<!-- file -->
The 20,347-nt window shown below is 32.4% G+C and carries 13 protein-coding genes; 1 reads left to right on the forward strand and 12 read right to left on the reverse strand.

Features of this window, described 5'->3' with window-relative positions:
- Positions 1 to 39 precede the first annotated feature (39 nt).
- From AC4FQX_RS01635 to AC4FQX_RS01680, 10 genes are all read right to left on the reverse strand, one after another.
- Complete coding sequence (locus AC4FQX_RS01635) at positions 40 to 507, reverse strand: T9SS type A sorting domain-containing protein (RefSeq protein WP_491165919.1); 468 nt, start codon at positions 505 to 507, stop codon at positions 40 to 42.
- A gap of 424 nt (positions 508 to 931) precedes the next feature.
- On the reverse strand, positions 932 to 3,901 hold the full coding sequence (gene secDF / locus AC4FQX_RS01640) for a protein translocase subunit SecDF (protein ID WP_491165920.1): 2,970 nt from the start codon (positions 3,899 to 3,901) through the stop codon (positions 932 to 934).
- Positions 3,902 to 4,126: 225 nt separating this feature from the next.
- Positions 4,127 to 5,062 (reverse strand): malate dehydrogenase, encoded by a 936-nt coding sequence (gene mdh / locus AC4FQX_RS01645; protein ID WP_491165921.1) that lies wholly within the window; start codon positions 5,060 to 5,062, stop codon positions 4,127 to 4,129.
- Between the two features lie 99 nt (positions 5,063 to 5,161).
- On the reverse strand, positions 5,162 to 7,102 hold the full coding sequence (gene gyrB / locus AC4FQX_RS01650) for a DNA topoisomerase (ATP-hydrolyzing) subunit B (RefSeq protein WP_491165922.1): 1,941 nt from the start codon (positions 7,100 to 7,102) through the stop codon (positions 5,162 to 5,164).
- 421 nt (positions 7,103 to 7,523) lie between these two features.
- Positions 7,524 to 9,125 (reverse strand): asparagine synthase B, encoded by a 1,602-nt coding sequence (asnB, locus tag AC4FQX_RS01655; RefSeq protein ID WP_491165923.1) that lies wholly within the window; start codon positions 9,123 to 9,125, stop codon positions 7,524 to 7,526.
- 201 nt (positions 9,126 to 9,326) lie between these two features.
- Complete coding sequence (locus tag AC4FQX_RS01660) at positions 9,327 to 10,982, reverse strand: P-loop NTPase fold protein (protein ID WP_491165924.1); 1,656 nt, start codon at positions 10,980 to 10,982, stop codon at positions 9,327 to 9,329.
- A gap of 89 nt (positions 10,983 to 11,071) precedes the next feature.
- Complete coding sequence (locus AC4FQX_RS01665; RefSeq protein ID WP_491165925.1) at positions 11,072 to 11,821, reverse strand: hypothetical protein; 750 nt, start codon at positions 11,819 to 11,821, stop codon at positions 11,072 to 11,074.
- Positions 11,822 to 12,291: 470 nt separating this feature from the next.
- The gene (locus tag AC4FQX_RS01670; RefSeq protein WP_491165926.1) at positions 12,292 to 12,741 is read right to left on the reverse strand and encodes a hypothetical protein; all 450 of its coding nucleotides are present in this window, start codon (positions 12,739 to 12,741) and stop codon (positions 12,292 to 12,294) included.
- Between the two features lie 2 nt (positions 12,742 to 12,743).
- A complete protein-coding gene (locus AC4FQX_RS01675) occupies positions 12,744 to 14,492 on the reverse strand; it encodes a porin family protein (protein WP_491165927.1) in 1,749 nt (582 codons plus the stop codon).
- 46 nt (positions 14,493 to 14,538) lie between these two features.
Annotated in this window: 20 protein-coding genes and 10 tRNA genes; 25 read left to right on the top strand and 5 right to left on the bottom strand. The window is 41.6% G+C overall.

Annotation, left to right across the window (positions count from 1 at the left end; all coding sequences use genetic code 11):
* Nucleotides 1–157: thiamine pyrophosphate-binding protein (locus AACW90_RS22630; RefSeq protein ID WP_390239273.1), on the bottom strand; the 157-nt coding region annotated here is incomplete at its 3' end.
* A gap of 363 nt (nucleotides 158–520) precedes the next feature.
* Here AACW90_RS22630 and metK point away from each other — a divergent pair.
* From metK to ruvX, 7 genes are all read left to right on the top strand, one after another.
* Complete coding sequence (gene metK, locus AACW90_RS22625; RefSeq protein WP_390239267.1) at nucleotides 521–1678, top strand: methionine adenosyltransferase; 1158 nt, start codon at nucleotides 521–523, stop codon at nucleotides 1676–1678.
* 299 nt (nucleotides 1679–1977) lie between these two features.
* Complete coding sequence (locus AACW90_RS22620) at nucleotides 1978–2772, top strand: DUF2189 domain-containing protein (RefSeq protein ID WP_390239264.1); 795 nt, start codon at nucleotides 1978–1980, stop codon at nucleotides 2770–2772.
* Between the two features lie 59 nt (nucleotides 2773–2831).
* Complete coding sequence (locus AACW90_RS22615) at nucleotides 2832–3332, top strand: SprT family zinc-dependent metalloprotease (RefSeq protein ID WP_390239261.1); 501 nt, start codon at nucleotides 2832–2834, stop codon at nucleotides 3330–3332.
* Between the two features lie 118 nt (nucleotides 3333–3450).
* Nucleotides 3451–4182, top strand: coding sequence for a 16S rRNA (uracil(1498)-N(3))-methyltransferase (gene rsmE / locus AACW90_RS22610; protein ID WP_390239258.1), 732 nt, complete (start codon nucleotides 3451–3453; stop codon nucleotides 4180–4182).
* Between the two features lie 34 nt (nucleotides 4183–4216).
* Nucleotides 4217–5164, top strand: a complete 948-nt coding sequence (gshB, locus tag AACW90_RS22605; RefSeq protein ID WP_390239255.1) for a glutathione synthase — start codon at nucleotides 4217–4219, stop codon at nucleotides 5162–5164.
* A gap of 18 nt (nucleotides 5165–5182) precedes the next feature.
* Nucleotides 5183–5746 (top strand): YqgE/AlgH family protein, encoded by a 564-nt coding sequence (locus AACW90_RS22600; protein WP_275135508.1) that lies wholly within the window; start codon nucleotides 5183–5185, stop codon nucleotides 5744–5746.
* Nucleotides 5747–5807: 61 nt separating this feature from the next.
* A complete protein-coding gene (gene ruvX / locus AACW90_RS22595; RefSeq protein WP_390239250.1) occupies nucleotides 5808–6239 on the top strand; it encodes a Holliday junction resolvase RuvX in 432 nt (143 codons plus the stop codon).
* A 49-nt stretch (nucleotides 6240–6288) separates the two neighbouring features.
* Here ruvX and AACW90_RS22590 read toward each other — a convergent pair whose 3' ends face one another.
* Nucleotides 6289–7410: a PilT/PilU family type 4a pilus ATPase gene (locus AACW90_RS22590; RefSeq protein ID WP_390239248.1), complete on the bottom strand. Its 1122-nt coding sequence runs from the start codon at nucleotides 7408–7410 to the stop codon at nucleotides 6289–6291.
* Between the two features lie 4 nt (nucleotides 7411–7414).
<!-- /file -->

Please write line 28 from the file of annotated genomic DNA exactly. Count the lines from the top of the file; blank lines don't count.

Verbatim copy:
* From metK to ruvX, 7 genes are all read left to right on the top strand, one after another.